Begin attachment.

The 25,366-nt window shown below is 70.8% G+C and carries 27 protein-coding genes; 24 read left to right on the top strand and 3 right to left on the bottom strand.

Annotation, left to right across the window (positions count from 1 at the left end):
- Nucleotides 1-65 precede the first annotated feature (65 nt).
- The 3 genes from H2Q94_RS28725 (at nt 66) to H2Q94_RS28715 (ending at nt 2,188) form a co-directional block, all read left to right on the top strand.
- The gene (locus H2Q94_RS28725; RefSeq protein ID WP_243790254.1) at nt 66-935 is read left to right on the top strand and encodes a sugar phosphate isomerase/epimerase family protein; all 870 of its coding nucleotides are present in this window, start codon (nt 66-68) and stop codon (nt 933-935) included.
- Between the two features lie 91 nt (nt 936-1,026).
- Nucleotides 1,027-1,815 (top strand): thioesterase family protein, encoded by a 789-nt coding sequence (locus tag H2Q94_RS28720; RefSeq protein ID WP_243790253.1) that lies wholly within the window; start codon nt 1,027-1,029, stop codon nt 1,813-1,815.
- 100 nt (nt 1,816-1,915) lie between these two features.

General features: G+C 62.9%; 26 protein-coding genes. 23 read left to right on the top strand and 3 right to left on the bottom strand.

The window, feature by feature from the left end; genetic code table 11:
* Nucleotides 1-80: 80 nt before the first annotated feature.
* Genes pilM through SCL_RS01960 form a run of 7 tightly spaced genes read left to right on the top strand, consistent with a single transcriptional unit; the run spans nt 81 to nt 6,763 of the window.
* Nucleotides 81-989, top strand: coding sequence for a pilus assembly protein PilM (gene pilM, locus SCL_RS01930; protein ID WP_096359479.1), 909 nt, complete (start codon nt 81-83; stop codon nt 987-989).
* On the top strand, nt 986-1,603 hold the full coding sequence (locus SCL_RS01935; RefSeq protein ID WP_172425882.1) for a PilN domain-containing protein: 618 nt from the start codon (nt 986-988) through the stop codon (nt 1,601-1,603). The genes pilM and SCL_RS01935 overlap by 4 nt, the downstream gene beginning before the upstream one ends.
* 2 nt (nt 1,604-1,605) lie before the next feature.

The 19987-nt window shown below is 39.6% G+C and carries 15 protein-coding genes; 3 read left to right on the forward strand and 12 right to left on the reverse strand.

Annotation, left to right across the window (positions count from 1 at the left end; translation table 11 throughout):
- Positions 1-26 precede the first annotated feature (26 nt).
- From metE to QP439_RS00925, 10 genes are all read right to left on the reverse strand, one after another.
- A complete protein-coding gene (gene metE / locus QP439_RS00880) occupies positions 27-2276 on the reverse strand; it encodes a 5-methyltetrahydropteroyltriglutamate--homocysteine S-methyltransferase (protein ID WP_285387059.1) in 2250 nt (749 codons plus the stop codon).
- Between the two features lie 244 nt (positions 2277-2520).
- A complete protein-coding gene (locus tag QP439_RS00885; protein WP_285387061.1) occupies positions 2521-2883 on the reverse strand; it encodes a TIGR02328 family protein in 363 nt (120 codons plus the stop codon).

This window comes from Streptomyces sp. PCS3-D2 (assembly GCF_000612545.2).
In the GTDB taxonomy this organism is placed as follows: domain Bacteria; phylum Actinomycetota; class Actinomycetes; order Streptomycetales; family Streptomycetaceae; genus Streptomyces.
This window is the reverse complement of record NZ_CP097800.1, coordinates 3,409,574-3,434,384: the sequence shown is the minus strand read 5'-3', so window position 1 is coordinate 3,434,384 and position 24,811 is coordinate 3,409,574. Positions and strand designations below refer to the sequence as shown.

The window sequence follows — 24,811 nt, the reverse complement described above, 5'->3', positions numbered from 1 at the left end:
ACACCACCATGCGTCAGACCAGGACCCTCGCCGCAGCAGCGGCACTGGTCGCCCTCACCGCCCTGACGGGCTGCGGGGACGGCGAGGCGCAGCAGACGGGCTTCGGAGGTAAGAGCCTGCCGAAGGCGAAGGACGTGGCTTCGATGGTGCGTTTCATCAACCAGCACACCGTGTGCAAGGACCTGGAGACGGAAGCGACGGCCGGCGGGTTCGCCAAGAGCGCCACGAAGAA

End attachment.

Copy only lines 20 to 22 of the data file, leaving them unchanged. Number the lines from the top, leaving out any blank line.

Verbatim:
- A complete protein-coding gene (gene metE / locus QP439_RS00880) occupies positions 27-2276 on the reverse strand; it encodes a 5-methyltetrahydropteroyltriglutamate--homocysteine S-methyltransferase (protein ID WP_285387059.1) in 2250 nt (749 codons plus the stop codon).
- Between the two features lie 244 nt (positions 2277-2520).
- A complete protein-coding gene (locus tag QP439_RS00885; protein WP_285387061.1) occupies positions 2521-2883 on the reverse strand; it encodes a TIGR02328 family protein in 363 nt (120 codons plus the stop codon).